General Principles of Reptile Venipuncture

  • Video

    Dr. Sean Perry is the co-creator of this presentation and all images in this recording were provided by Dr. Perry unless otherwise indicated. Dr. Charly Pignon generously shared the video clips incorporated into this video recording. This video script was created by Dr. Christal Pollock, and reviewed by Drs. Byron de la Navarre and Annelise Strunk.

    View the video recording OR the slideshow with text and still images.

  • Introduction

    iguana

    Photo credit:  Dr. Sean Perry

    Hematology and biochemistry results serve as an important part of the minimum database for all veterinary patients.

  • Collection of blood samples can be challenging

    Turtles and chameleon

    Photo credit:  Dr. Sean Perry

    Although collection of blood samples can be a clinical challenge in reptiles, the method of patient handling, blood collection and sampling techniques are all critical for proper interpretation of laboratory results.

  • Check Marks

    This slideshow reviews the basic principles of reptile venipuncture that should be considered before, during, and after the procedure.

  • Before venipuncture

     

    Green Check Mark

    • Gather all equipment that will be needed
    • To pre-heparinize or not pre-heparinize?
    • Address hypothermia
    • Calculate blood sample volume

     

  • Gather all equipment that will be needed

    equipment

    To collect the blood sample you will need: 4,9,25

    • Glass slides
    • Hematocrit tubes
    • 1 or 3-ml syringe, or an insulin syringe with a needle that can be removed with hemostats
    • 22-27-gauge needles
    • Standard size needles generally suffice, however larger reptiles may require longer (38-50 mm or 1.5-2 in) needles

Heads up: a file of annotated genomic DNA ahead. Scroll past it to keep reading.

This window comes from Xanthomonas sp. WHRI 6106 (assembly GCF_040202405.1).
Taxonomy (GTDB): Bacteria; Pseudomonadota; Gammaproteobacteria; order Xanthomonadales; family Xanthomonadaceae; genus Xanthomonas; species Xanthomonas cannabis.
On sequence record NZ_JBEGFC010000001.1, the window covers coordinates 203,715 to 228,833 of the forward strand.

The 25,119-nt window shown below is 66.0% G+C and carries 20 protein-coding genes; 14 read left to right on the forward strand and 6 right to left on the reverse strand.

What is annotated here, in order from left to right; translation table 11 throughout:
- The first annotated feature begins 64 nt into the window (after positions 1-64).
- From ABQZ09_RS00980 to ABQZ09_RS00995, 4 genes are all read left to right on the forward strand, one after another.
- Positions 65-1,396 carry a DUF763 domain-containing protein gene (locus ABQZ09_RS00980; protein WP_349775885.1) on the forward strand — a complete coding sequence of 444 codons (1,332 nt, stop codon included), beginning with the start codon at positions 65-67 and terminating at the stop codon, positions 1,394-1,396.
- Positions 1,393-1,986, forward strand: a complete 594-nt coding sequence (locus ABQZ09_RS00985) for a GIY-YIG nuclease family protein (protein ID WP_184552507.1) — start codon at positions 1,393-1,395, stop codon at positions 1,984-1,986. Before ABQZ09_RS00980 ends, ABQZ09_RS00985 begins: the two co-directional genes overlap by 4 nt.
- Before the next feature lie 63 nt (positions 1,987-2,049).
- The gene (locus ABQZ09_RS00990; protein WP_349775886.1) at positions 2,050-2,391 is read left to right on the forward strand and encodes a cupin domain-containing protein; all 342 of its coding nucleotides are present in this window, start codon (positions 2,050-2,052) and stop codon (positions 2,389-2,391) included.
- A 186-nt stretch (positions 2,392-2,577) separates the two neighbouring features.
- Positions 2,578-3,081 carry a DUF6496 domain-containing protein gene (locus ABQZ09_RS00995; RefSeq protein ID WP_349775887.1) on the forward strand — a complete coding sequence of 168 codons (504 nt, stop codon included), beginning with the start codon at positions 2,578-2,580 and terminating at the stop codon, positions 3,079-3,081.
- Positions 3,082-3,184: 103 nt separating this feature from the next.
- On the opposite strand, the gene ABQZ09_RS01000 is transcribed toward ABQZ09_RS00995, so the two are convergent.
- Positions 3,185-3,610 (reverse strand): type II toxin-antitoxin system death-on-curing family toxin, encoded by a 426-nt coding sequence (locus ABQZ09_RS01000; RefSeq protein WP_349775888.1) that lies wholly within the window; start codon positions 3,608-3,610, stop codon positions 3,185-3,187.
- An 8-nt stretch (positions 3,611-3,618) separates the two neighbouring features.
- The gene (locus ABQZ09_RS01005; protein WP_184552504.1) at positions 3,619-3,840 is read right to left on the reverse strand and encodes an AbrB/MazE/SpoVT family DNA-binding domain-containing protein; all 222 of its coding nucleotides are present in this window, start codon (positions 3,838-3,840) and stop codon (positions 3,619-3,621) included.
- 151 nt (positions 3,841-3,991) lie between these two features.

• Disposable gloves are advisable due to the risk of zoonoses.
    • Butterfly catheters (optional) can be used to collect samples from areas prone to movement, such as the tail or neck, or in fractious animals.
  • Select the largest needle size appropriate for your patient

    erythrocytes

    Vertebrate red blood cell types with measurements

    Photo credit:  John Alan Elson via Wikimedia Commons

    Reptile erythrocytes are relatively large and fragile, and the use of very small needles can lead to hemolysis. Therefore always select the largest needle size appropriate for your individual patient.23

    The low blood pressure and slow heart rate of the reptile supports the selection of a smaller syringe than one would typically choose for a bird or mammal of similar size. This smaller syringe paired with a relatively large bore needle will encourage blood flow while maintaining gentle negative pressure that will not damage the large, delicate reptile erythrocyte.9

  • Scrub the venipuncture site

    scrub venipuncture site

    Photo credit:  Dr. Charly Pignon

    You will need

    • Antiseptic
    • Small synthetic brush (optional)

    Scrub the venipuncture site thoroughly before sampling. A small synthetic brush, such as a toothbrush, nail brush or scrub brush, may even be required to adequately clean a heavily scaled species.4,9

  • Anticoagulant tubes

    Microtainers

    Photo credit:  Dr. Sean Perry